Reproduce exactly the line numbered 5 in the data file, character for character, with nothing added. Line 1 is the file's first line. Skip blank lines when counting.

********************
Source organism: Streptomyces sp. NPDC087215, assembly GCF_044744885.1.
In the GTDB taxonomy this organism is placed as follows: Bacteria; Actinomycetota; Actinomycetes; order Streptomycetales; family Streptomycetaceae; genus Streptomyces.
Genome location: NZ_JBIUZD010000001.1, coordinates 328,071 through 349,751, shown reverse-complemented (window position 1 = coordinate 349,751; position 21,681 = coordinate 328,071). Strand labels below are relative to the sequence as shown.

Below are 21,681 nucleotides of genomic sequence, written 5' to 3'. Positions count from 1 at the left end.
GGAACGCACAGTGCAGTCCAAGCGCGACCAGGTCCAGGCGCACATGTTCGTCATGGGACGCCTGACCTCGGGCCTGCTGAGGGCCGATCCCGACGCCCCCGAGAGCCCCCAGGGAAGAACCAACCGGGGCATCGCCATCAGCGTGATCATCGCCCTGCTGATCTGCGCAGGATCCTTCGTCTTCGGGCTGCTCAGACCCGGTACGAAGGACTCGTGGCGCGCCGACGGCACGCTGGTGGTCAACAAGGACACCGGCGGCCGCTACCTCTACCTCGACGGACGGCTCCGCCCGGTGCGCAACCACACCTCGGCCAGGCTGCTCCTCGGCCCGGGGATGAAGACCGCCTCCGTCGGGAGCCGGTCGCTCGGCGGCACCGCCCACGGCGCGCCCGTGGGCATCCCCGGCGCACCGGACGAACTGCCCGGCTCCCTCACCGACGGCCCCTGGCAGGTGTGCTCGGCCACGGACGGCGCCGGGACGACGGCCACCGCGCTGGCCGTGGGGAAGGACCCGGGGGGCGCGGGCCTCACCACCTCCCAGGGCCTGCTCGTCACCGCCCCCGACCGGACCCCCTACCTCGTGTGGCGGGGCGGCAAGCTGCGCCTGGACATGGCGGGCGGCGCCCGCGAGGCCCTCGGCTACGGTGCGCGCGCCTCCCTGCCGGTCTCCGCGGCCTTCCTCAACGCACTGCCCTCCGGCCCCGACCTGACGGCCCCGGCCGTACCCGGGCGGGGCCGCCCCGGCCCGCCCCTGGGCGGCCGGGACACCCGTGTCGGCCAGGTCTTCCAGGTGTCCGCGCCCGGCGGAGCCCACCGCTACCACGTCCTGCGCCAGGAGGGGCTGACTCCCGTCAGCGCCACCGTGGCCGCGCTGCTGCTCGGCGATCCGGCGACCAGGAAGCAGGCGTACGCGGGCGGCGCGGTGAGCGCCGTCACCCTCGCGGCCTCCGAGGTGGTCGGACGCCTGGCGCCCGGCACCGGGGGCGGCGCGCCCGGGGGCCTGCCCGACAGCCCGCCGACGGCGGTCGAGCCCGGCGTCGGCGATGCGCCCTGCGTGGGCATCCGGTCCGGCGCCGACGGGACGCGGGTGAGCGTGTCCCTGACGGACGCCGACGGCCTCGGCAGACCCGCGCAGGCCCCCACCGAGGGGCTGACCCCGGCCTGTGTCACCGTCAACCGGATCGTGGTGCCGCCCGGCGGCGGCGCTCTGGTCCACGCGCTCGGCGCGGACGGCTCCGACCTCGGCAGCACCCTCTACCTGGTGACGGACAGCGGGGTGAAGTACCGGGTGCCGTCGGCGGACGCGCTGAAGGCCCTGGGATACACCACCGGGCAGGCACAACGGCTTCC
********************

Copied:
GGAACGCACAGTGCAGTCCAAGCGCGACCAGGTCCAGGCGCACATGTTCGTCATGGGACGCCTGACCTCGGGCCTGCTGAGGGCCGATCCCGACGCCCCCGAGAGCCCCCAGGGAAGAACCAACCGGGGCATCGCCATCAGCGTGATCATCGCCCTGCTGATCTGCGCAGGATCCTTCGTCTTCGGGCTGCTCAGACCCGGTACGAAGGACTCGTGGCGCGCCGACGGCACGCTGGTGGTCAACAAGGACACCGGCGGCCGCTACCTCTACCTCGACGGACGGCTCCGCCCGGTGCGCAACCACACCTCGGCCAGGCTGCTCCTCGGCCCGGGGATGAAGACCGCCTCCGTCGGGAGCCGGTCGCTCGGCGGCACCGCCCACGGCGCGCCCGTGGGCATCCCCGGCGCACCGGACGAACTGCCCGGCTCCCTCACCGACGGCCCCTGGCAGGTGTGCTCGGCCACGGACGGCGCCGGGACGACGGCCACCGCGCTGGCCGTGGGGAAGGACCCGGGGGGCGCGGGCCTCACCACCTCCCAGGGCCTGCTCGTCACCGCCCCCGACCGGACCCCCTACCTCGTGTGGCGGGGCGGCAAGCTGCGCCTGGACATGGCGGGCGGCGCCCGCGAGGCCCTCGGCTACGGTGCGCGCGCCTCCCTGCCGGTCTCCGCGGCCTTCCTCAACGCACTGCCCTCCGGCCCCGACCTGACGGCCCCGGCCGTACCCGGGCGGGGCCGCCCCGGCCCGCCCCTGGGCGGCCGGGACACCCGTGTCGGCCAGGTCTTCCAGGTGTCCGCGCCCGGCGGAGCCCACCGCTACCACGTCCTGCGCCAGGAGGGGCTGACTCCCGTCAGCGCCACCGTGGCCGCGCTGCTGCTCGGCGATCCGGCGACCAGGAAGCAGGCGTACGCGGGCGGCGCGGTGAGCGCCGTCACCCTCGCGGCCTCCGAGGTGGTCGGACGCCTGGCGCCCGGCACCGGGGGCGGCGCGCCCGGGGGCCTGCCCGACAGCCCGCCGACGGCGGTCGAGCCCGGCGTCGGCGATGCGCCCTGCGTGGGCATCCGGTCCGGCGCCGACGGGACGCGGGTGAGCGTGTCCCTGACGGACGCCGACGGCCTCGGCAGACCCGCGCAGGCCCCCACCGAGGGGCTGACCCCGGCCTGTGTCACCGTCAACCGGATCGTGGTGCCGCCCGGCGGCGGCGCTCTGGTCCACGCGCTCGGCGCGGACGGCTCCGACCTCGGCAGCACCCTCTACCTGGTGACGGACAGCGGGGTGAAGTACCGGGTGCCGTCGGCGGACGCGCTGAAGGCCCTGGGATACACCACCGGGCAGGCACAACGGCTTCC